MLB Home Run Derby odds boil down to Stanton, Judge

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The combination of a home ballpark and being the only returning power hitter in the field has put Giancarlo Stanton atop the MLB Home Run Derby futures board – albeit barely.

Defending champion Stanton, of the hometown Miami Marlins, is listed as a +165 betting favorite to capture MLB’s annual contest of clout at Marlins Park on Monday night at sportsbooks monitored by OddsShark.com.

New York Yankees rookie slugger Aaron Judge, who has an MLB-best 30 home runs and is threatening to take down Mark McGwire’s rookie record, is listed right behind at +175. By virtue of having had more home runs on June 15, Stanton is the No. 1 seed, whereas Judge is No. 2.

Eight players will be participating in a bracket-style timed event, where each player has four minutes to hit as many home runs as possible. Hitters get another 30 seconds if they hit two home runs measured at more than 440 feet.

Stanton, who bashed 61 big flies during the 2016 contest at San Diego’s Petco Park, will try to become just the third repeat champion and third player to win in his home park. Judge will try to be the first rookie to win since 1986.

Either player is a worthy play, but there’s far, far greater value in picking one of the darkhorses. For the quarter-finals, Staton faces that other Yankees rookie, Gary Sanchez (+1400 to win). Sanchez has the longest average home-run distance in the field (422 feet to Judge’s 415 and Stanton’s 410) and could be an early bracket-buster. Upsetting Stanton would throw the field wide-open.

The Minnesota Twins’ Miguel Sano (+1000) and Kansas City Royals’ Mike Moustakas (+1400) meet in the other quarter-final in the “Stanton region” of the bracket. Sano (average home run distance of 414 feet) should also be considered a darkhorse.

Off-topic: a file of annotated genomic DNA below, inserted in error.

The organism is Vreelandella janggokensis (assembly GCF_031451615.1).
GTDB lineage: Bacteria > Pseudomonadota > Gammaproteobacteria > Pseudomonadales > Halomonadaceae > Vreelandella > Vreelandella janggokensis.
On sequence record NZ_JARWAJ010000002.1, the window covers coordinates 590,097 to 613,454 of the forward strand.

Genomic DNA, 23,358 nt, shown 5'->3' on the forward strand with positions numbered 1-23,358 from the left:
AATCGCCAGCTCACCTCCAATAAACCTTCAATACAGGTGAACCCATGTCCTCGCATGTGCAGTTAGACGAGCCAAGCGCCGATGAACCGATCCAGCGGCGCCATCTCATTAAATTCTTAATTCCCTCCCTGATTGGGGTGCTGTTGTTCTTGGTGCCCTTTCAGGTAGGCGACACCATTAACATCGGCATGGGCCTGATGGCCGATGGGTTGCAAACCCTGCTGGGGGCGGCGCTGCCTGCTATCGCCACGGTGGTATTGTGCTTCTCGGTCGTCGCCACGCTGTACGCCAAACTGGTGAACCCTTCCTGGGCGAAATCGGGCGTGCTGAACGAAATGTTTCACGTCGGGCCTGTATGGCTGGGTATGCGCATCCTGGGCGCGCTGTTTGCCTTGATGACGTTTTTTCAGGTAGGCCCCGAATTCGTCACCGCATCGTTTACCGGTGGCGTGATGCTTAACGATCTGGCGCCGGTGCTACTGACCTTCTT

Judge faces the other Marlins representative, Justin Bour (+1400), in his quarter-final. Bour has an average home-run distance of 398 feet – tied with Moustakas for lowest in the field – and might be a bit of a sacrificial lamb up against Judge.

Meantime, Los Angeles Dodgers rookie Cody Bellinger (+900 on the 2017 Home Run Derby odds) and the Colorado Rockies’ Charlie Blackmon (+2000) meet in an all-NL West quarter-final. Bellinger has enlisted his father Clay Bellinger as his pitcher and will be the fourth competitor to have his dad serving up meatballs. One of the other three (Robinson Cano in 2011) won and another (Bryce Harper in 2015) was runner-up.

Blackmon, meantime, faces a potential Bellinger-Judge tag team just to make the final, so his high price is probably a red herring.

Angels throw no-hitter in first home game since Skaggs’ death

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ANAHEIM, Calif. — The Los Angeles Angels put on Tyler Skaggs’ No. 45 jerseys and stood solemnly on the field while his mother, Debbie, delivered a heartbreakingly perfect strike on the first pitch.

The Angels then proceeded to play their heavy hearts out in their first home game since their beloved pitcher’s death.

Two Angels pitchers combined to throw the 11th no-hitter in franchise history, and Mike Trout drove in six runs in a stunning 13-0 victory over the Seattle Mariners on Friday night.

On the day before what would have been Skaggs’ 28th birthday, these astonishing Angels played a practically perfect game with his memory in their minds.

“Tonight is about him,” injured Angels infielder Zack Cozart said before the game. “We’re going to do what we can to honor him and keep his legacy going.”

This tribute ended up exceeding all logic and expectation, however.

Still reeling from the loss of their left-handed starter early last week in Texas, the Angels somehow excelled in every aspect of the game while wearing replicas of Skaggs’ red jersey.

The Angels scored eight runs on seven hits in the first inning alone, with Trout delivering a two-run homer and a two-run double.

Taylor Cole opened with two perfect innings before Félix Peña came on for seven more, allowing only a fifth-inning walk in the performance of his life.

Before the game, Skaggs’ presence was strong in Anaheim.